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제목 [아시아] Arnis

  • 조회수
    69
  • 작성일
    2020-12-22
  • 첨부

© ICM, 2019

Name Eskrima, Arnis, Kali
Alternative Names Kuntaw, Garrote, etc.
Origin Philippines
Main Techniques Weapon-based
Weapons(if weapon-based) Multiple (Knives, sticks, swords, etc.)
Purpose of Practice Warrior Arts
Type of Origination Transmitted
Degree of Sportification
Yes (Year: )      No
General Information Eskrima, also known as Arnis or Kali, is a Filipino martial art using sticks, staffs, and bladed weapons. It also includes empty-hand fighting techniques like grappling and weapon disarming skills. Use of short sticks and daggers in Arnis instead of broadswords or spears reflects the art’s pragmatic quality (Paman 2007). Unlike many other Asian martial arts, it does not necessarily place an emphasis on self-discipline and spiritual growth, but on practical and efficient use of skills against threats. Arnis artists typically use two sticks, quickly striking the opponents with one stick while protecting themselves with the other (Ollhoff 2010).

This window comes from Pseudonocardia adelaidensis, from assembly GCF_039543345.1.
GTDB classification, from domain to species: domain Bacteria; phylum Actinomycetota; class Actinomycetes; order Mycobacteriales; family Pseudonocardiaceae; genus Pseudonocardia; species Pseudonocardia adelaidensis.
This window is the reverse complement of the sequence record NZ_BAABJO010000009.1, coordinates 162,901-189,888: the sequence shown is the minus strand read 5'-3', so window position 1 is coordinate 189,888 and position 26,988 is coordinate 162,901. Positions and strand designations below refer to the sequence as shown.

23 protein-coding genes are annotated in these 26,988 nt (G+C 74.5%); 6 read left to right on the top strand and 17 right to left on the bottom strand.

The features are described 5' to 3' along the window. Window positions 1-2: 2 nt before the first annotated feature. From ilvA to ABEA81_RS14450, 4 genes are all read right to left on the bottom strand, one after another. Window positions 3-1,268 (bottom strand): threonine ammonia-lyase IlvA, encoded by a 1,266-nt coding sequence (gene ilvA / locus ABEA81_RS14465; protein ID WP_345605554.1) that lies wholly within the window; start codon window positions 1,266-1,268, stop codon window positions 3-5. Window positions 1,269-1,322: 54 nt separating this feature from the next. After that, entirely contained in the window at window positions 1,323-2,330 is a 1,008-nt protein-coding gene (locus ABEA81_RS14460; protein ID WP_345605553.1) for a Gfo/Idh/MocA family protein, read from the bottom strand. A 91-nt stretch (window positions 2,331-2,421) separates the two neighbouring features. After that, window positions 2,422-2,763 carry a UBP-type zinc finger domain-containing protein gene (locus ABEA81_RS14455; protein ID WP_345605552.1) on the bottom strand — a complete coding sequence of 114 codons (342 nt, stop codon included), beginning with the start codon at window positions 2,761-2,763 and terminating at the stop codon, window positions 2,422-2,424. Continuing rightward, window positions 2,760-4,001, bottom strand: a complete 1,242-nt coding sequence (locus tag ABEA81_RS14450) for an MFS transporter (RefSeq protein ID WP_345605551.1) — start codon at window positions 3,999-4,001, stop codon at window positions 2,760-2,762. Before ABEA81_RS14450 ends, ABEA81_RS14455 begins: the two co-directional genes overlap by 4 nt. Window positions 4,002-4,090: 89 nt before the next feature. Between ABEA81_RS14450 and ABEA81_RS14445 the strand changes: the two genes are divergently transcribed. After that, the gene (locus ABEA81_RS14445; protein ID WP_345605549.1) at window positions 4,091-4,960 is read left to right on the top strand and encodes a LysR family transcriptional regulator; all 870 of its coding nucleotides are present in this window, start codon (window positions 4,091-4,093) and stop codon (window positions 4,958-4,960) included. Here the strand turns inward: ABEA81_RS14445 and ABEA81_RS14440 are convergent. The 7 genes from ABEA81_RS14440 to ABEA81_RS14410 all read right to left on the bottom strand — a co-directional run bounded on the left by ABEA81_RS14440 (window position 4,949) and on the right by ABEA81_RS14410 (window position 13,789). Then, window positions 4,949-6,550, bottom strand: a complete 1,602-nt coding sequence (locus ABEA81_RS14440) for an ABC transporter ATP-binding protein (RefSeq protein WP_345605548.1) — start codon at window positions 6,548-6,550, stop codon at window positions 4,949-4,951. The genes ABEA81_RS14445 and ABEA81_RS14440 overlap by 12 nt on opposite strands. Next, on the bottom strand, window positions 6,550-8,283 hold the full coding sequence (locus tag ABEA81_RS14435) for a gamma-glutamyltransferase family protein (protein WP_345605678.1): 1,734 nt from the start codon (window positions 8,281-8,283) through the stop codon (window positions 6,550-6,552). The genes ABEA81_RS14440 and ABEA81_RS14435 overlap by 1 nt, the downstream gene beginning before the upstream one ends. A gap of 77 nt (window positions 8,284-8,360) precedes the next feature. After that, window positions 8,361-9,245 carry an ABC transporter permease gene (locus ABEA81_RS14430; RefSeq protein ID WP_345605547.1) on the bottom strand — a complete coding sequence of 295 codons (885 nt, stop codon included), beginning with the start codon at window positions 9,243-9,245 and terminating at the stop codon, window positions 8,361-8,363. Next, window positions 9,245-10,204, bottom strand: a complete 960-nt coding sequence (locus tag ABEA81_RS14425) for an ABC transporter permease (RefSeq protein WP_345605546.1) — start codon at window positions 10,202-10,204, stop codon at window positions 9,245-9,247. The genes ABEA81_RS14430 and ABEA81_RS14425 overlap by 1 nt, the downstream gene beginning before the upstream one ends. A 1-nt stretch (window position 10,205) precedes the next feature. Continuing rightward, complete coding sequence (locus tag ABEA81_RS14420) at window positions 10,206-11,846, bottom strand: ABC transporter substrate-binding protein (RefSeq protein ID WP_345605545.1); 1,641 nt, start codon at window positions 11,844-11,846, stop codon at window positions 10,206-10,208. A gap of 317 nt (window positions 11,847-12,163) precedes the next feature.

History/Development Early history of Arnis is not known as the art has been mostly transmitted by word of mouth without written accounts. Many claim that Arnis was originated in Cebu, near Mactan Island where Lapu Lapu and his men defeated Spanish invaders led by the explorer Ferdinand Magellan in 1521. It is known that the Filipinos “fought with spears, swords and sharpened sticks, which is the first reference to the existence of the ancient [Arnis] (Godhania 2010)”.During the colonial rule, Spanish fencing had a significant impact on Filipino fighting arts as the name Eskrima came from Spanish esgrima meaning fencing. To control the Philippines, Spaniards banned practising native fighting arts with bladed weapons and imposed death penalty if violated. This also led Arnis practitioners to use rattan sticks instead of daggers. They soon realised that the sticks could make better and more versatile strikes than those of swordsSome claim stick-based Asian martial arts such as Indian Silambam may also have affected the development of Arnis.
Transmission
(Policies/institutions)
Arnis was declared as the National Martial Art and Sport of the Philippines in 2009 through Republic Act 9850, paving the way for promoting Arnis competing with other popular non-Filipino martial arts such as Judo and Taekwondo.
Relevant Organisations
Additional Materials
References - Ollhoff, J. (2010). Martial Arts around the Globe. Minneaspolis, MN: ABDO Publishing Company.
- Green, T. A. & Svinth, J. R. (2010). Martial arts of the world: an encyclopedia of history and innovation (Vol. 2). Santa Barbara, CA: Abc-Clio.
- Godhania, K. (2010). Eskrima Filipino Martial Art. Ramsbury: The Crowood Press.
- Paman, J. G. (2007). Arnis Self-Defense: Stick, Blade, and Empty-Hand Combat Techniques of the Philippines. Berkeley, CA: Blue Snake Books.